An email to VTA’s Office of the Board Secretary revealed a final cost over 20% higher:
Question: How much did VTA spend in hiring Jarrett Walker & Associates last year?
VTA Staff Response: VTA paid $63,496.00 to Jarret Walker and Associates for work performed in calendar year 2015.
Question: In what portion of the budget did the expenditure originate from?
VTA Staff Response: The expenditures were paid from the VTA Transit Fund Operating Budget.
Recall the last time VTA reorganized its bus service, back in 2007. While it was supposed to make VTA more efficient and increase bus ridership, as of 2015 it still has nearly the same 106,000 riders it had as when the bus reorg took effect in 2008. VTA’s bus system statistics detail this fact, and are found below.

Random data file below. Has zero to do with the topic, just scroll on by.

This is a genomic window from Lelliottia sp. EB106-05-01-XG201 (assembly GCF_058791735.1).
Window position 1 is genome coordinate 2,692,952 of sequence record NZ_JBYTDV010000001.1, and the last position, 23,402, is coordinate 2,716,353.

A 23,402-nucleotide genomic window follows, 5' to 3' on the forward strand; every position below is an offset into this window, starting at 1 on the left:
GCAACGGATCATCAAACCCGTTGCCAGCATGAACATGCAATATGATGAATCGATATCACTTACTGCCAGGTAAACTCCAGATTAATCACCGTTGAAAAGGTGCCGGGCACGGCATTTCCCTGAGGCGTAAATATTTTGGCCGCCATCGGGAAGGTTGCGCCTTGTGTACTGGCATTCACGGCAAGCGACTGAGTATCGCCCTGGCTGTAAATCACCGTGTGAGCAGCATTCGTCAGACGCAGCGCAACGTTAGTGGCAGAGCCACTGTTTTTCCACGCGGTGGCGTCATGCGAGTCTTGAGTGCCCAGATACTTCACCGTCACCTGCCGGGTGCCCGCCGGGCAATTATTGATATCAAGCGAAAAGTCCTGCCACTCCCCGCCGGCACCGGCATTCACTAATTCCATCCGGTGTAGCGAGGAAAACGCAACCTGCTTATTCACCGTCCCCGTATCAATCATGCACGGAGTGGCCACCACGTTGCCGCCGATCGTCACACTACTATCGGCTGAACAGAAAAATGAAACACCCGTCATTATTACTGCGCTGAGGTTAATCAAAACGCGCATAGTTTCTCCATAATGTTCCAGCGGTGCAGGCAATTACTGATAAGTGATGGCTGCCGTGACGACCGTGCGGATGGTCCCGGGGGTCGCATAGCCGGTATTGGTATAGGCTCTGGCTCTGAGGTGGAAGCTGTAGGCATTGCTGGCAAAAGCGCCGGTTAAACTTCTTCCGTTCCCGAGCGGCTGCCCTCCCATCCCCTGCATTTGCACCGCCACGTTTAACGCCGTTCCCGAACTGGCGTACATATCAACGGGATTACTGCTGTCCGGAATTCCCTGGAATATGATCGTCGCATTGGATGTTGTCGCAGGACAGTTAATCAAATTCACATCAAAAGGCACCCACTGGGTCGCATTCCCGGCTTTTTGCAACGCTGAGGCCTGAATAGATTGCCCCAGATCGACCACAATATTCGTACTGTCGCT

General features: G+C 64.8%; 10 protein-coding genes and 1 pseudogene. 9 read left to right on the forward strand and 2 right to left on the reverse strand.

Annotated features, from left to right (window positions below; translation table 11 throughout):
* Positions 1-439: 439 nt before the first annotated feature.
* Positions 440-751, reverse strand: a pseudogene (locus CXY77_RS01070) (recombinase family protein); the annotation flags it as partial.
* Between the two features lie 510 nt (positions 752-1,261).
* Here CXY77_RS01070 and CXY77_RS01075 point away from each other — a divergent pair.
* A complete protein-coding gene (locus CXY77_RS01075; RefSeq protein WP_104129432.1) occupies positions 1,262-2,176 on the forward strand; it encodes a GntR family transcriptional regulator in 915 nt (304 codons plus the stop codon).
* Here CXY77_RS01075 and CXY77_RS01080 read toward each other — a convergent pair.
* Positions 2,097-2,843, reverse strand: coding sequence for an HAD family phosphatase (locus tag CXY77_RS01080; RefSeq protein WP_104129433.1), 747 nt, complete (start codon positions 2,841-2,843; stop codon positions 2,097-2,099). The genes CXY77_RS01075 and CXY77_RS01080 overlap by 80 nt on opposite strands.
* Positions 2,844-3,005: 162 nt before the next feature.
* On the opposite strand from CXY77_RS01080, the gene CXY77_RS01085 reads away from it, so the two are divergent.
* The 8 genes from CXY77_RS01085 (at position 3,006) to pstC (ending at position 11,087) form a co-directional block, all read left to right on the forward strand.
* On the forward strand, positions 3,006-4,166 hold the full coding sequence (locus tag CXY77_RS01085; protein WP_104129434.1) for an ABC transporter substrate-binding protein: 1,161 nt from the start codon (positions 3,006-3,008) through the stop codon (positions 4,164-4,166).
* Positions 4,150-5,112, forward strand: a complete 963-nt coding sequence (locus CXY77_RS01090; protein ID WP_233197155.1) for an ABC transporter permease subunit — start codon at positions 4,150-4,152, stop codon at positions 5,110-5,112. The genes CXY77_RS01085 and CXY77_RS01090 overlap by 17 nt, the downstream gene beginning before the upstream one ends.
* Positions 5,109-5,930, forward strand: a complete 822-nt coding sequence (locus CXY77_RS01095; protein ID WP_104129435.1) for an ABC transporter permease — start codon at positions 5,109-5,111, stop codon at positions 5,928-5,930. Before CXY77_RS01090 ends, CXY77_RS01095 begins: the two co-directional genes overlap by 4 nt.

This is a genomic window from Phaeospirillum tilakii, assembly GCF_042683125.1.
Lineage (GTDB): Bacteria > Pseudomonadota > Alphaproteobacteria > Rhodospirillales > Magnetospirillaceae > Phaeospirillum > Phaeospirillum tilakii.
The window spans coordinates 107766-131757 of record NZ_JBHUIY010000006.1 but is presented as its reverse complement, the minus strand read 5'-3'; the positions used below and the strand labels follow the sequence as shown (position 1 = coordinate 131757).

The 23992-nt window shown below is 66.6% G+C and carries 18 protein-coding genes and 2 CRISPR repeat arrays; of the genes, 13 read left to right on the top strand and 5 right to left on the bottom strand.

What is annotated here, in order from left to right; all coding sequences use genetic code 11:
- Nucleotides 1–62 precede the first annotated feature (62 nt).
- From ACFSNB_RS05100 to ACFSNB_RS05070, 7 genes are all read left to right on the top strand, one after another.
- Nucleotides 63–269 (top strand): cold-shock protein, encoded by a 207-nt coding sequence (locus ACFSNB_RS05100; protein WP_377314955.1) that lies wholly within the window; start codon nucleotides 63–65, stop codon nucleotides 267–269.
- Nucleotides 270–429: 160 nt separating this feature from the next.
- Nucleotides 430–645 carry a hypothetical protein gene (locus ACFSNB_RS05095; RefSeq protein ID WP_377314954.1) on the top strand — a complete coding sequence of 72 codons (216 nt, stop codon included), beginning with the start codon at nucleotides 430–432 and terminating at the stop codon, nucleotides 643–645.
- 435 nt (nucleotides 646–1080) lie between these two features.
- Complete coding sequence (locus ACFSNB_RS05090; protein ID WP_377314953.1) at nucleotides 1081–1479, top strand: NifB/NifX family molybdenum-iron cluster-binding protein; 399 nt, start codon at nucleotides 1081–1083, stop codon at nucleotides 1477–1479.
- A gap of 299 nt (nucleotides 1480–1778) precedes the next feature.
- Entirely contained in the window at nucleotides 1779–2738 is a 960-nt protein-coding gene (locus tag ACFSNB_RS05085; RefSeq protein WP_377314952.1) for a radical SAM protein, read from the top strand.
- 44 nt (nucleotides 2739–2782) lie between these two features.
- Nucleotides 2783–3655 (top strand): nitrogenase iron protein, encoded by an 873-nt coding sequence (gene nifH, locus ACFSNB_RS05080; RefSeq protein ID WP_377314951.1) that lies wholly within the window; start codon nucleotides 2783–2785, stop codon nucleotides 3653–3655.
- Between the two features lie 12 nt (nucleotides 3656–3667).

Continue reading on Silicon Valley Transit Users…
Walkable urban setting in Napa
In my last post, I wrote that public input can sometimes go awry, with concerns about flawed ideas triggering rules that consume both good and bad ideas.
The examples I cited were from my personal history with small-scale hydroelectric projects. In that field, logically dubious demands for “cumulative impact” studies, raised by those who had legitimate concerns about projects proposed in inappropriate locations but lacked a bigger perspective, bogged down the review process such that few power projects, even the good ones that could have slowed climate change, moved ahead.
I then expressed a concern that something similar could happen to walkable urbanism if a long list of projects, undifferentiated as to their impacts on traffic, water usage, or other local hot buttons, triggered a public demand to slow all development.